Reflections on Remix 2010
Here’s my wrap up of the best of the rest.
The theme for this two-day conference was ‘Share the Web Love,’ and although Microsoft may not be the first company you associate with free love, the speaker list was notably broader than I might have expected.
James Senior – Microsoft and jQuery: A true love story.
On day one we saw Microsoft’s Web Evangelist James Senior present the backstory on Microsoft’s little-known involvement with the jQuery project.
However according to James, Microsoft’s own Ajax Scripting Library did have a few strings to it’s bow that jQuery currently couldn’t replicate. John Resig agreed.
So, in February this year James and a small MS team sat down with the jQuery team to plan how they could help implement these features in the next version of jQuery. Microsoft now has fulltime developers and support staff dedicated to jQuery.
Could Microsoft be trying to hijack or subvert jQuery for it’s own reasons? Not at all. The Microsoft contributions go through exactly the same peer moderation processes that anyone contributor would face. They’re an enthusiastic part of an open collaboration and are presumably seeing the benefits. Yay.
James went on to show-off some of the fruits of their labor with a nifty jQuery templates demo that pulled Twitter search queries into a page. As we’ve used similar but much more long-winded code on SitePoint, it was hard not to be impressed by the elegance of this new code.
Surely, a happy-ever-after story there for everyone.
Windows Phone 7: The emperor has got some new threads – Nick Randolph
While there’s little doubt iPhone and Android are currently winning the mindshare battle, it appears that with Windows Phone 7, Microsoft finally has given developers something they can get genuinely excited about.
Before lunch on day one, Nick Randolph walked us through a typical Windows Phone 7 app creation project, diving back and forwards between Visual Studio and Expression Blend. Though the tech is outside my daily loop, it was a nice way to get a feel for the platform.
While I have to admit till now I’ve tended to view Silverlight as ‘Flash without the install base‘, Windows Phone 7 is going to pretty much eat and breathe Silverlight. Can Microsoft become a big player in the mobile OS market again? That remains to be seen, but if they do, Silverlight/Expression Blend skills will be in high demand.
Incidentally, if you’re curious about Windows Phone 7 development, Shane Morris recently wrote a great primer for us covering the key concepts. It’s a good starting point.
In-Depth Look at Internet Explorer 9 – Tatham Oddie
On day two, Tatham Oddie took us on a wonderous voyage through the shiny, new Internet Explorer 9 preview. If you’re not up to speed with this, although the ‘shell’ is the still quite primitive, the IE9 rendering engine is showing the early signs of a very worthy vehicle.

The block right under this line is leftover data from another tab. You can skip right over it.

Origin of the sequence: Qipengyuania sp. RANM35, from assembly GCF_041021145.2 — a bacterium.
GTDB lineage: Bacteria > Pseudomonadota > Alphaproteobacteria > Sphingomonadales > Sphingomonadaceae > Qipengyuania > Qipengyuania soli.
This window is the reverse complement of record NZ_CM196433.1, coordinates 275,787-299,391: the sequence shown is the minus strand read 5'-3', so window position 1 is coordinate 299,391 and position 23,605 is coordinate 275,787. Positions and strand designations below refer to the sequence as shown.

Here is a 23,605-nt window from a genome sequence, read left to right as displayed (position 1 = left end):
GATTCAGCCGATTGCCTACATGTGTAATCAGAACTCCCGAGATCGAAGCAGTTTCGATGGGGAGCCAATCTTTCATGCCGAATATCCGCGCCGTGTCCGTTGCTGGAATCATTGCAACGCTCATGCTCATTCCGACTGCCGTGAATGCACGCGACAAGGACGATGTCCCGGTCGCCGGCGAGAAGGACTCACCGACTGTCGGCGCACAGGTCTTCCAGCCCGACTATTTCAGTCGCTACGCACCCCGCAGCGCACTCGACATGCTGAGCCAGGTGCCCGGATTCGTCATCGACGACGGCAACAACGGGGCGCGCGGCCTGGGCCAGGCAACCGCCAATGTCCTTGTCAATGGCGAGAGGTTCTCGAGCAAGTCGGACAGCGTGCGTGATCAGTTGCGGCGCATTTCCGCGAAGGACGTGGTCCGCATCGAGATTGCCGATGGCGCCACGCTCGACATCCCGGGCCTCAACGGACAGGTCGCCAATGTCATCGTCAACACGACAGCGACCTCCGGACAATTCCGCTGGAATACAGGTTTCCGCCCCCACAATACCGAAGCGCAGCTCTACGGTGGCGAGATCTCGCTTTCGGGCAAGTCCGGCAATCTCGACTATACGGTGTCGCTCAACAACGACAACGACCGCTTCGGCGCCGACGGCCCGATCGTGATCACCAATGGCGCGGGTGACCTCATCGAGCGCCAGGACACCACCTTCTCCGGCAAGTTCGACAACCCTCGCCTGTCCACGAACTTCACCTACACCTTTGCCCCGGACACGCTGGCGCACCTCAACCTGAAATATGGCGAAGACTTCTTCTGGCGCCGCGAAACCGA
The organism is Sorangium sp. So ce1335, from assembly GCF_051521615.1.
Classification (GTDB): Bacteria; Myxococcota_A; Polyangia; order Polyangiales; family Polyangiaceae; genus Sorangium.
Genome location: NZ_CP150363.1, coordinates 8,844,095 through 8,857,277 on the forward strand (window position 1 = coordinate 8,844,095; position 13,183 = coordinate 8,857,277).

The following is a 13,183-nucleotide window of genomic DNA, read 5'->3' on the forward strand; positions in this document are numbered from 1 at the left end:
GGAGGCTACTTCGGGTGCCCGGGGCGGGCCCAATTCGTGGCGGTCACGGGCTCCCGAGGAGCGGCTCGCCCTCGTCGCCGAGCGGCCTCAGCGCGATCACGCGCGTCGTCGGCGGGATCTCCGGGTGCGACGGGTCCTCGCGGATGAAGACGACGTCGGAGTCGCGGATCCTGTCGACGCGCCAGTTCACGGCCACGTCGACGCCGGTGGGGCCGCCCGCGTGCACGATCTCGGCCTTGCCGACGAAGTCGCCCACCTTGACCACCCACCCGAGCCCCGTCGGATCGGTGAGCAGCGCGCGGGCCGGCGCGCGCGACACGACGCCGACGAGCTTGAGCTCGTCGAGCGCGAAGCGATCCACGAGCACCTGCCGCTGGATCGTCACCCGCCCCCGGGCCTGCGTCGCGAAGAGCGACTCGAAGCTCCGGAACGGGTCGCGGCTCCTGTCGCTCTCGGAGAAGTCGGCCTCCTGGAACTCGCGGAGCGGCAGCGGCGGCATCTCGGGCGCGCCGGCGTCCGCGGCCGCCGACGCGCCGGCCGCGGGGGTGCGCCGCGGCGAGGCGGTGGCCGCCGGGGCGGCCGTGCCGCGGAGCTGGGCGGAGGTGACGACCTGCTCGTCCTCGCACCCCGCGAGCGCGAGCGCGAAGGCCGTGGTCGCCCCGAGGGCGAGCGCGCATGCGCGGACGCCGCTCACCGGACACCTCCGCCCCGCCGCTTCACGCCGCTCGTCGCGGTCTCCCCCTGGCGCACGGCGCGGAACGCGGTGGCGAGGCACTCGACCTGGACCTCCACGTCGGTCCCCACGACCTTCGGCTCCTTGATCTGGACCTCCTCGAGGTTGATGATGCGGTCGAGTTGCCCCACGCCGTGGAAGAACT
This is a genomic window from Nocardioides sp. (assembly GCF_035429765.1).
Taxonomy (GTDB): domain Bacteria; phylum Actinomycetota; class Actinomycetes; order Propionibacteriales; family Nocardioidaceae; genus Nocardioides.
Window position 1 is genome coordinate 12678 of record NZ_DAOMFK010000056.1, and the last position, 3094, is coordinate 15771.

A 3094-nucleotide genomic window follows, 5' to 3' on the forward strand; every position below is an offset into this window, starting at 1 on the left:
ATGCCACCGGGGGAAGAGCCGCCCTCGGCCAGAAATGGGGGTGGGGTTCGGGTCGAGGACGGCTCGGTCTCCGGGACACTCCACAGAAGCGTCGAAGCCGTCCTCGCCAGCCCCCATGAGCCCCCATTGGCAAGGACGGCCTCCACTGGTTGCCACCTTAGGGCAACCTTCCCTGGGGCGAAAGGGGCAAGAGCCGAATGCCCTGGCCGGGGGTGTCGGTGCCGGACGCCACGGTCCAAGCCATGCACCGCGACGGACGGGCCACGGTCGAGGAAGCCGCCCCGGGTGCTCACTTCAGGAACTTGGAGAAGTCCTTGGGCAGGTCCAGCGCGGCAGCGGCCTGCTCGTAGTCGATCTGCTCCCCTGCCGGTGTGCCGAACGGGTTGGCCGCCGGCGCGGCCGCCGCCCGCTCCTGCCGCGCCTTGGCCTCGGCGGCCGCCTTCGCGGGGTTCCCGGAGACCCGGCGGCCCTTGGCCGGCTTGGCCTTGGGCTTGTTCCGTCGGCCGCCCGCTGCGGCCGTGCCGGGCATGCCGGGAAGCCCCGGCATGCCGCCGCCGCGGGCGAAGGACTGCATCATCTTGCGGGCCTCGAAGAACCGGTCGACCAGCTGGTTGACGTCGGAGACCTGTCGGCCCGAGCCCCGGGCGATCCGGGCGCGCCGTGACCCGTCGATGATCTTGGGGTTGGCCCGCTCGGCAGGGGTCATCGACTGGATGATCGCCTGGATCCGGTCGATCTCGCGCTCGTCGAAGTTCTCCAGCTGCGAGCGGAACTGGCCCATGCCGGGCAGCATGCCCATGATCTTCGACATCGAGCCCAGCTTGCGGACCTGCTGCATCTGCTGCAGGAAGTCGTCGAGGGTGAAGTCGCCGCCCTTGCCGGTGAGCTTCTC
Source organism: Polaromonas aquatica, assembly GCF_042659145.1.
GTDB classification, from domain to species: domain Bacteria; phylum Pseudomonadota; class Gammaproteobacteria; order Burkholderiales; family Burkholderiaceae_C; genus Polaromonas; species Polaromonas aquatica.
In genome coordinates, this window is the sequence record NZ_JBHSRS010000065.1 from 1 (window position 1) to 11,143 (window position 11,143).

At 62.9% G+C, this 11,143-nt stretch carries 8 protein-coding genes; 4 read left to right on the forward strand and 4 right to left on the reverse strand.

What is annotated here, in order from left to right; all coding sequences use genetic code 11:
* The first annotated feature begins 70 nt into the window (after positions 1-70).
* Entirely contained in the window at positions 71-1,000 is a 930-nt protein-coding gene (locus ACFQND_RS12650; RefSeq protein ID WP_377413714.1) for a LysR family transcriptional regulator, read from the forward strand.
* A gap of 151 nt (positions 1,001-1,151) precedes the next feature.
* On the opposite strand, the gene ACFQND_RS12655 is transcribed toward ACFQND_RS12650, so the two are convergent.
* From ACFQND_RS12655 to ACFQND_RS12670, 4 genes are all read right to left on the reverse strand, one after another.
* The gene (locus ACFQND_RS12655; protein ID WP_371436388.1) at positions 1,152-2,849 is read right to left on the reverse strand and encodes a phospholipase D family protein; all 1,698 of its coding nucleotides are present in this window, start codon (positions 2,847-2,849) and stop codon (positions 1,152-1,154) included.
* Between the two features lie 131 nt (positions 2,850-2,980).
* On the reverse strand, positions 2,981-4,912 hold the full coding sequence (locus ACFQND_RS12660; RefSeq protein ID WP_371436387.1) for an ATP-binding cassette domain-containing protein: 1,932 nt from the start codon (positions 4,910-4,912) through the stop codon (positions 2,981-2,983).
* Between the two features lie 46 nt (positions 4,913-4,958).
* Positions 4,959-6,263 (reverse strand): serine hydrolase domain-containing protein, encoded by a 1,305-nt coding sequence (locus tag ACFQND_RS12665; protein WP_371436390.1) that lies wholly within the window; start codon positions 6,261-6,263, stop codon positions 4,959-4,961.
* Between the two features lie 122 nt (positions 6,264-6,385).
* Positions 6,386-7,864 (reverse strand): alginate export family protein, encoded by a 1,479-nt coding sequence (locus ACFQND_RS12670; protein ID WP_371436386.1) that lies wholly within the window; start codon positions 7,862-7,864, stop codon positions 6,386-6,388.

The highlights from Tatham’s demoed included:
- Full W3C
- Native SVG (VML is finally buried)
- Alpha-transparency support in CSS backgrounds (i.e. the ‘a’ in
background-color: rgba(124, 78, 13, .5);). Unllike CSS opacity. This lets you make a DIV semi-transparent without making everything inside semi-transparent too.
- Some new advanced CSS selectors including
Ultimately, though there was lots to like, I was left with a slightly bitter/sweet taste. While, I’m really pleased that IE9 is looking like the Microsoft browser we all want, IE7 and IE8 seem like such missed opportunities to get there earlier. Ah, que sera.
Building The Open Web – Lachlan Hardy
The last session I saw on day two was Lachlan Hardy speaking at length on the cold, hard business reason for choosing Open standards over proprietary code.
Lachlan, as you may know, has been a long time and vocal standards advocate, but hearing him talk to an audience that wasn’t automatically convinced of the argument gave it a little more edge than usual.
Although the Beatles songs and psychedelic swirls are perhaps not how most of us think of Microsoft, I think you’ve really got to give some credit here.
It’s no great secret the standards community and Redmond haven’t always seen eye to eye, and the simplest and safest course would have been to pitch purely MS-centric content to their MS-friendly crowd. There would have been few complaints.
Instead they chose to showcase speakers like Lachlan, John Allsopp and Matty — speakers talking about technologies and, indeed, ideologies arguably outside Microsoft’s normal conversation sphere.
In the end I think the speakers, the audience and Microsoft all understood the great benefits in that.